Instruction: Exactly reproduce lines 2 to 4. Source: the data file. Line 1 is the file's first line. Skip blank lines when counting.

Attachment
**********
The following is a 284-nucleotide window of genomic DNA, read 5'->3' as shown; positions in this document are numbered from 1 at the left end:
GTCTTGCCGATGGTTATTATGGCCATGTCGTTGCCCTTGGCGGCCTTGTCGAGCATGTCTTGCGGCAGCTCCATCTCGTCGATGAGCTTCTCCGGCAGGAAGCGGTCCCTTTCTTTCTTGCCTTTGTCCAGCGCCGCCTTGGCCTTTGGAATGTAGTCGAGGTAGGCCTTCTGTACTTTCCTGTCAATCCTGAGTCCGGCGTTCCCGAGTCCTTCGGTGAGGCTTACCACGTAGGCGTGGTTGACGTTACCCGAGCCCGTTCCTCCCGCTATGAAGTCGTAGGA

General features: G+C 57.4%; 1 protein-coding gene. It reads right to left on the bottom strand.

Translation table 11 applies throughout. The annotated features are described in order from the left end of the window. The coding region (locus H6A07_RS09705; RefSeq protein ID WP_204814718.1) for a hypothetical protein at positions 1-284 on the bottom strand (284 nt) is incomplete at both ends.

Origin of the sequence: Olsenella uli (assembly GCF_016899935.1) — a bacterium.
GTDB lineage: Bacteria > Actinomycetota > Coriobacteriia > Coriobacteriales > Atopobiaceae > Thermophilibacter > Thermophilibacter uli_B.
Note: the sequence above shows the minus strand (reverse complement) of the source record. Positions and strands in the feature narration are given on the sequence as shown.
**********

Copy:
GTCTTGCCGATGGTTATTATGGCCATGTCGTTGCCCTTGGCGGCCTTGTCGAGCATGTCTTGCGGCAGCTCCATCTCGTCGATGAGCTTCTCCGGCAGGAAGCGGTCCCTTTCTTTCTTGCCTTTGTCCAGCGCCGCCTTGGCCTTTGGAATGTAGTCGAGGTAGGCCTTCTGTACTTTCCTGTCAATCCTGAGTCCGGCGTTCCCGAGTCCTTCGGTGAGGCTTACCACGTAGGCGTGGTTGACGTTACCCGAGCCCGTTCCTCCCGCTATGAAGTCGTAGGA

General features: G+C 57.4%; 1 protein-coding gene. It reads right to left on the bottom strand.

Translation table 11 applies throughout. The annotated features are described in order from the left end of the window. The coding region (locus H6A07_RS09705; RefSeq protein ID WP_204814718.1) for a hypothetical protein at positions 1-284 on the bottom strand (284 nt) is incomplete at both ends.